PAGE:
(C) 2016, G. Forrest Cook
This project involves the construction of a modular high voltage power supply that can be used to power a variety of vacuum tube ham radio transmitters. The supply produces 6.3VAC for running tube filaments, 265VDC for powering tube driver stages and 500 VDC for powering the final amplifier stage. These voltages may vary depending on the load drawn from the supply and the power transformer used.
The output voltage and current depends on the ratings of the power transformer, a transformer with sufficient ratings should be chosen for the needs of your particular transmitter. This version of the power supply was built using mostly surplus components including the transformers and chokes. New rectifier diodes and filter capacitors were used in the circuit to ensure reliability.
The surplus power transformer that was used can produce 300-0-300 VAC at around 100mA and 6.3VAC at around 3A. The supply is sufficient for producing about 50 Watts of DC input power, which is typically enough to produce around 25 Watts of RF output. This supply has been used to power my 40-30 CW Transmitter and my Harvey Wells T-90 Transmitter.
The energy efficiency of this power supply is very good for tube technology. The switched ballast regulator, lack of rectifier filaments and primary buck winding all reduce the average power usage. After an hour-long Morse code QSO, the power transformer was cool and the glow tubes were just slightly warm.
Note that the high voltage power supply (right side) shares the chassis with a variac-controlled 0-30VDC/10 Amp supply that is on the left side of the chassis. The two supplies are completely separate, except for a common AC power input. The variable DC supply is useful for powering high current filament loads. There is also an AC line voltage meter on the front panel and an Auxilliary DC output connection that is derived from the filament circuit.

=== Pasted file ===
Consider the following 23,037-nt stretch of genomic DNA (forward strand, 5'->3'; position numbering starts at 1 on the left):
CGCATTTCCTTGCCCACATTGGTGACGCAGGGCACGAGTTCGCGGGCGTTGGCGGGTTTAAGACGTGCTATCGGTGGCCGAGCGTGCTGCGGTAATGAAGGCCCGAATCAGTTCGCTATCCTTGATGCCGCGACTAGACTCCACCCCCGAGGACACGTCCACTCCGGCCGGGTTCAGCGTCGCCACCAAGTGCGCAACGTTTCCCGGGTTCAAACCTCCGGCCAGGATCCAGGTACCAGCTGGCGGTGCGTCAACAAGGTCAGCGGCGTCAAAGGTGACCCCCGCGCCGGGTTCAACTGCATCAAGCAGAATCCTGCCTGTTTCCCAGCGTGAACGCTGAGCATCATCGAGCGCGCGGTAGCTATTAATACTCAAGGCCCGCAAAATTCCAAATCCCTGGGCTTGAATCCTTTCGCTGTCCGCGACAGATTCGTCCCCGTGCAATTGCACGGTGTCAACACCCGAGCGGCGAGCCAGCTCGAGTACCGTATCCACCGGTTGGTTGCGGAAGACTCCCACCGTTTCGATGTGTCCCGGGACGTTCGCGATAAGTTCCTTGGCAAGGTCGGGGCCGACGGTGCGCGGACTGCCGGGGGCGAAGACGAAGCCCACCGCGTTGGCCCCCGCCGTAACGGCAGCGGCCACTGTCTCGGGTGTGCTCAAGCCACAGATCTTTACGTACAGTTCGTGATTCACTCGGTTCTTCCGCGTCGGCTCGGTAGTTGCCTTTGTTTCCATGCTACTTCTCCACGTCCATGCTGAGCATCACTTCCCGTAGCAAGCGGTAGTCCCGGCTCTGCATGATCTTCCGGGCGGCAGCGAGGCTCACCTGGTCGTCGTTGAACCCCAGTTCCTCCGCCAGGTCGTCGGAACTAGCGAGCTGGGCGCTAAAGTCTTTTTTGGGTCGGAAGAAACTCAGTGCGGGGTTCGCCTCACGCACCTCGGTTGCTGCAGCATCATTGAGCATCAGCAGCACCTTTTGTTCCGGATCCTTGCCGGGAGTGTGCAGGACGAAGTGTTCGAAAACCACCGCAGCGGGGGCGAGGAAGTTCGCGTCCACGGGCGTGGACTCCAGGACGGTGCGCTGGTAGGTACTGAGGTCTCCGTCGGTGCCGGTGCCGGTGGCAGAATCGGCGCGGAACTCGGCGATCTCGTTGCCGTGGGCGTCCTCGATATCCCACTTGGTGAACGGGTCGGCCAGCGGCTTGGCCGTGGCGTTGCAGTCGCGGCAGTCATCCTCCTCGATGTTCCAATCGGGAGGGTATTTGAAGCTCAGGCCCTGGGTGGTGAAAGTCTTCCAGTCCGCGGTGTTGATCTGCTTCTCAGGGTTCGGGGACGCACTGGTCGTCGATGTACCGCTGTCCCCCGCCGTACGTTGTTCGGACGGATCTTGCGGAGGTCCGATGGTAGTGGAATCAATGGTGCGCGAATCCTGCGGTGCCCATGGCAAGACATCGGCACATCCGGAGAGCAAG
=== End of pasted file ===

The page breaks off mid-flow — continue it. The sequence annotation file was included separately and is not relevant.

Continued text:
This project involves the use of potentially lethal high voltages including 120 VAC, 600VAC and up to 700 VDC. The project should only be taken on by someone who has experience working with high voltage circuitry. The power cord should always be removed and the power supply capacitors should be discharged when working on the power supply.
The power supply is a modified version of the "Economy Power Supply" featured in the ARRL handbooks. It produces 265VDC for the driver side of the transmitter, 500VDC for the power amplifier tube and 6.3V at 3A for the tube filaments.
The input of the power transformer uses the 5V rectifier winding in a buck-mode to reduce the secondary voltages by a few percent. This allows older 115V transformers to produce the correct filament voltages when they are run on 120V mains. The 130V varistor on the transformer primary provides the first stage of protection against transient voltage spikes that may come in on the power line. Spikes can be multiplied by the transformer and may damage the rectifier diodes. A neon bulb pilot light in series with a current limiting resistor are connected across the transformer primary.
The power transformer has a 600V/100mA center-tapped high voltage winding that drives a bridge rectifier and feeds a choke-input LC filter for the 500V output. The 1nF capacitors across the rectifier diodes prevent transient voltage spikes from damaging the diodes. The 100nF capacitor on the output of the bridge rectifier helps to filter out any high frequency line noise that makes its way through the transformer. The center-tap of the transformer feeds the center of the high voltage capacitor bank, then is filtered by a second LC filter to produce the 265V output voltage.